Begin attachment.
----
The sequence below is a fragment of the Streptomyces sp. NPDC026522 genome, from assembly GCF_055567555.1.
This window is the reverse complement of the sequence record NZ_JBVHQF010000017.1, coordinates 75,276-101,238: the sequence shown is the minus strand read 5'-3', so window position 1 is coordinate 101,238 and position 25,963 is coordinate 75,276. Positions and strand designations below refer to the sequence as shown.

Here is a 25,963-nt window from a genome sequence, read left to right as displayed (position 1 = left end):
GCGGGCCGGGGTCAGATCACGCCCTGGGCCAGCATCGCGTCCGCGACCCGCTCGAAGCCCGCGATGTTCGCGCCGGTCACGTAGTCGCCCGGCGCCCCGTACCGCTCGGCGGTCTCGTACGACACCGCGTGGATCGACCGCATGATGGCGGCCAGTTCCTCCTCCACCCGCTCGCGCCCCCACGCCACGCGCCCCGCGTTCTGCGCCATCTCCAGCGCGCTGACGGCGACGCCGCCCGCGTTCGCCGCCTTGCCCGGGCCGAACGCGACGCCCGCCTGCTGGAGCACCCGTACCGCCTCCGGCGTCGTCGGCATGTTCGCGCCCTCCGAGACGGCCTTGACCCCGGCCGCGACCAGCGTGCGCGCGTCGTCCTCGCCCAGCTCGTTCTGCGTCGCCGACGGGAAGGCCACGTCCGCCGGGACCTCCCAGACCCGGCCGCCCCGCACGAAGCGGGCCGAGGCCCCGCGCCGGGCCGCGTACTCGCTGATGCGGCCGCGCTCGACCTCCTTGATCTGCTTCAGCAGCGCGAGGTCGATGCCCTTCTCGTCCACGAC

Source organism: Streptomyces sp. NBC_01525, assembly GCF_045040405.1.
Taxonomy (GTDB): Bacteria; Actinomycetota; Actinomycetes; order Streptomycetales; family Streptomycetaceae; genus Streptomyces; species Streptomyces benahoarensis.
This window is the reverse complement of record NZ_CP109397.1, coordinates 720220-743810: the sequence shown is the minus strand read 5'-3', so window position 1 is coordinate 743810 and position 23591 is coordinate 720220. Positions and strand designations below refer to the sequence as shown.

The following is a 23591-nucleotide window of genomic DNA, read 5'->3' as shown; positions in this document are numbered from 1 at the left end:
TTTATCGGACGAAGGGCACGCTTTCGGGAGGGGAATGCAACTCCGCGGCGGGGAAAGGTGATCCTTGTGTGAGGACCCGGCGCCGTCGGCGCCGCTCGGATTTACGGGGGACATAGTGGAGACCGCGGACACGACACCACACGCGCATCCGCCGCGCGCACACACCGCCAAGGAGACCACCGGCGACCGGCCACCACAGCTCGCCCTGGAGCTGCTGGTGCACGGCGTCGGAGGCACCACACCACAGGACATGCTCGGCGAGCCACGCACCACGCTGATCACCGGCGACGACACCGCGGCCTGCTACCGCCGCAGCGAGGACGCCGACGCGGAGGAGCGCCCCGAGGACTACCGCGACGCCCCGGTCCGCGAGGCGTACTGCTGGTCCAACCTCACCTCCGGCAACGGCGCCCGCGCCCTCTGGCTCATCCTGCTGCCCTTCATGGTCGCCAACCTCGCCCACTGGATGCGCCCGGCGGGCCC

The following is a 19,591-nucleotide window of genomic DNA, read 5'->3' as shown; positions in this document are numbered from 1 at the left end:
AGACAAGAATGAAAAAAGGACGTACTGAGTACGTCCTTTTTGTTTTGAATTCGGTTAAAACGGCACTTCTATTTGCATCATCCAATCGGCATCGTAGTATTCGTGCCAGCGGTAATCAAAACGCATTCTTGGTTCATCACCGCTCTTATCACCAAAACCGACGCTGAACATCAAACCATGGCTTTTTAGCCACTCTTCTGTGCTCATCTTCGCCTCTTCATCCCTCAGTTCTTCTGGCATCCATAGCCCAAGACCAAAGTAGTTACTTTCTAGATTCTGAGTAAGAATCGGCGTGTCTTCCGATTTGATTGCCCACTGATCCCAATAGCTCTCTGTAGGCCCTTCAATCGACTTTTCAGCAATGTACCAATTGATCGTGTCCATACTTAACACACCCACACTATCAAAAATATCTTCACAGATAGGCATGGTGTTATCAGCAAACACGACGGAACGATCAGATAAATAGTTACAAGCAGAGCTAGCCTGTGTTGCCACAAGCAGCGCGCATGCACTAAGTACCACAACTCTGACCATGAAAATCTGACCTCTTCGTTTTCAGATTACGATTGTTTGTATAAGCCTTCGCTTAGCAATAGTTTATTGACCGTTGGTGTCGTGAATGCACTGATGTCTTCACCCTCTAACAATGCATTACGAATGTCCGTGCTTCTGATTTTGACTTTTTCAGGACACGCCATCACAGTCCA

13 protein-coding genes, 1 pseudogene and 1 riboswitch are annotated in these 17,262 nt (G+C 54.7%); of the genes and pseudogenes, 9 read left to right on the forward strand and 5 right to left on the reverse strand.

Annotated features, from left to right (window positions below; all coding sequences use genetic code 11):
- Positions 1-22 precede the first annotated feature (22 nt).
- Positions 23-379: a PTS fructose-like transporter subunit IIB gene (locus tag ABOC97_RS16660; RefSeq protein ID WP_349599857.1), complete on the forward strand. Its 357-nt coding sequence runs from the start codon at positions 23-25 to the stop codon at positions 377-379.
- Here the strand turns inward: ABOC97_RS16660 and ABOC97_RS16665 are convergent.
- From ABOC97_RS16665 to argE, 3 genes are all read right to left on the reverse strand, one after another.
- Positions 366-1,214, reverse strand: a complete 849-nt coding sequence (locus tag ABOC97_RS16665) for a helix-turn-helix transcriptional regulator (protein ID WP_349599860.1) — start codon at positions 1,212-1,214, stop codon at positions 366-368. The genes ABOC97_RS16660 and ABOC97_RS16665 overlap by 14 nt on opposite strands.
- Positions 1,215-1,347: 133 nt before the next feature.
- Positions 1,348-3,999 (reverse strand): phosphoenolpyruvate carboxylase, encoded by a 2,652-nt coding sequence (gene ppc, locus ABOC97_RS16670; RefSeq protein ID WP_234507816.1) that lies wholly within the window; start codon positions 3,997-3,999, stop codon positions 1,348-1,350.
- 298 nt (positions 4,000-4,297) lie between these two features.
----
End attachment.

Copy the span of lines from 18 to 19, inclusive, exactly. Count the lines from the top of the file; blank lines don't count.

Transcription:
- Positions 366-1,214, reverse strand: a complete 849-nt coding sequence (locus tag ABOC97_RS16665) for a helix-turn-helix transcriptional regulator (protein ID WP_349599860.1) — start codon at positions 1,212-1,214, stop codon at positions 366-368. The genes ABOC97_RS16660 and ABOC97_RS16665 overlap by 14 nt on opposite strands.
- Positions 1,215-1,347: 133 nt before the next feature.